Israeli bombs shatter illusion of peace

A bus, a bomb, an imminent election and a peace process in disarray. George Joffe on the parallels between IRA and Hamas violence
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The Independent Online
The two most worried men in the Middle East today must be Shimon Peres, the Israeli premier, and Yasser Arafat, the newly elected president of the Palestinian autonomy which he hopes to transform into a state. The two suicide bombs in Jerusalem and Ashkelon yesterday, with their horrifying total of at least 24 dead, have also blown a gaping hole in the delicate fabric of the Middle East peace process that will not be easy to repair.

Although Mr Peres immediately responded by saying that the peace process must continue, he also announced that he had broken off all contacts with the Palestinians "for the time being". Indeed, he could have done little else in response to what is already shaping up to be Israel's worst terrorist outrage and one that was deliberately intended to shock Israeli public opinion just as the electoral campaign begins.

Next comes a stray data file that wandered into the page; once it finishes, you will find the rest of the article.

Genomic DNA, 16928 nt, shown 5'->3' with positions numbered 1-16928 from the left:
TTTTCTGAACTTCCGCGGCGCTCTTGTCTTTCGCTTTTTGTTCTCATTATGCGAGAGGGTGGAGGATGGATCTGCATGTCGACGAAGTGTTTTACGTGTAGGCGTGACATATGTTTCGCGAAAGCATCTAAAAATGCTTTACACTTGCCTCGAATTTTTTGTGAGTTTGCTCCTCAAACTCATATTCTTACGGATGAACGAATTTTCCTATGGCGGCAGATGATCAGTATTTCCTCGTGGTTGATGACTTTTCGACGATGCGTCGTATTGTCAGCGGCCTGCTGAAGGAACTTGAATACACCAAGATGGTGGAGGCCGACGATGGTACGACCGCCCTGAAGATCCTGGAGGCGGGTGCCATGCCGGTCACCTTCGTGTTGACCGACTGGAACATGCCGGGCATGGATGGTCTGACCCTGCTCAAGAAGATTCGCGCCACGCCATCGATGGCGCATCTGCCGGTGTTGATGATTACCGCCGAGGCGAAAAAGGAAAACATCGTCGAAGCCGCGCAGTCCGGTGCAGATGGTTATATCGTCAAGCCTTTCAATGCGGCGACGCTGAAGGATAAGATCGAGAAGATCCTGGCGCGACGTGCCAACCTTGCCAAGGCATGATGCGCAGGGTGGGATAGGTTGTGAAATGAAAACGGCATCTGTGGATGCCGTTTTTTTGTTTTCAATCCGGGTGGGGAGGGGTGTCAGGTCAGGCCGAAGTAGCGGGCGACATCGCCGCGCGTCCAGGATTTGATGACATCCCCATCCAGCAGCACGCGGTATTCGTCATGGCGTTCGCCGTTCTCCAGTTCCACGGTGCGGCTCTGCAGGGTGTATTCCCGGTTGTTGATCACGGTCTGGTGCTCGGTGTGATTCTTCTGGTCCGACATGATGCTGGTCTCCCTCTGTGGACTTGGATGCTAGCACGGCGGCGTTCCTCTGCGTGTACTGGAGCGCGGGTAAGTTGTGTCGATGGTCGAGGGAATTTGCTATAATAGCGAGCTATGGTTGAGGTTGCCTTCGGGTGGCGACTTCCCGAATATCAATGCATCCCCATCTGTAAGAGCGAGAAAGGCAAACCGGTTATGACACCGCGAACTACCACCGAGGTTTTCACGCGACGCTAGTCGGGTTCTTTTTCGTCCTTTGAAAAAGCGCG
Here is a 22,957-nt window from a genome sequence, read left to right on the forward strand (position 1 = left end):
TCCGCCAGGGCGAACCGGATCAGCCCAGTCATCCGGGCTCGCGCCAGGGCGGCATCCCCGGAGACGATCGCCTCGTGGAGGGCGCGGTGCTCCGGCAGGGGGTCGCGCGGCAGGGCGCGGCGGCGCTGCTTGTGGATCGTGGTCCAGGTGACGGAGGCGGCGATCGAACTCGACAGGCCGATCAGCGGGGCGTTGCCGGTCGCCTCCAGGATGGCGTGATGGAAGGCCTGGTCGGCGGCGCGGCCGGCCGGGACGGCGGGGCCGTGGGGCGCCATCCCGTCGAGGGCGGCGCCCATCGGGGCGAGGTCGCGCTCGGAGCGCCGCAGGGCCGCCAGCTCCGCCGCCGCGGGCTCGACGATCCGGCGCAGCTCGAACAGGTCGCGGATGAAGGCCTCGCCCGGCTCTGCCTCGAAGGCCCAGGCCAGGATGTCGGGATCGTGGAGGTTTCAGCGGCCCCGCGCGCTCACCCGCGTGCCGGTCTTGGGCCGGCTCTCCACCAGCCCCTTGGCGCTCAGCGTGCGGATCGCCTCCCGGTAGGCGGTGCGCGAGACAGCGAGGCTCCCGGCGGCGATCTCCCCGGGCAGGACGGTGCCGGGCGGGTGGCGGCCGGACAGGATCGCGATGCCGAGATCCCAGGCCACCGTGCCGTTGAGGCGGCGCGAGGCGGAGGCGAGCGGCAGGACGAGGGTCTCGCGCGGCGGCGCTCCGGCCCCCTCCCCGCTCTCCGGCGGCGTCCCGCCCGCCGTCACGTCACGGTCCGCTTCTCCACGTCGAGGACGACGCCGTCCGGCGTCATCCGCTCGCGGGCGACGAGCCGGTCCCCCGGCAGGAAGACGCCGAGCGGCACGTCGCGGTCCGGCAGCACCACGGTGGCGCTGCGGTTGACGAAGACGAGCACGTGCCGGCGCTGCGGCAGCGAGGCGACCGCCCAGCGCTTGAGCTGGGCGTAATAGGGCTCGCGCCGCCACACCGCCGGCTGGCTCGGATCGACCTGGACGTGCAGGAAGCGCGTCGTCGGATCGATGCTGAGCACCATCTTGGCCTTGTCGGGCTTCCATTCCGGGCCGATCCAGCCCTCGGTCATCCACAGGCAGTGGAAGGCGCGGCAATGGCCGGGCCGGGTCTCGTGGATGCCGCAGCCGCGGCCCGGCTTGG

A bomb on a bus, a peace process at risk and potentially profound consequences for a forthcoming election - the situation in Israel has uncanny echoes of that in Britain this week.

There is no doubt as to why the incidents in Israel have occurred. Hamas's military wing, the Izzedin Qassim Brigades, had warned as long ago as last December that they would exact revenge for the death of Yahia Ayache, the legendary master bomber known as "The Engineer", who was killed by a bomb concealed in his mobile telephone.

Nobody in the Gaza Strip, where it occurred, doubts that Israeli security forces organised the assassination, partly to restore public confidence after their lamentable performance in protecting Mr Peres's predecessor, Yitzhak Rabin, who had been assassinated by an Israeli extremist in November. The only surprise is that nothing had happened earlier, probably because Hamas was anxious not to embarrass Mr Arafat during the Palestinian elections in late January.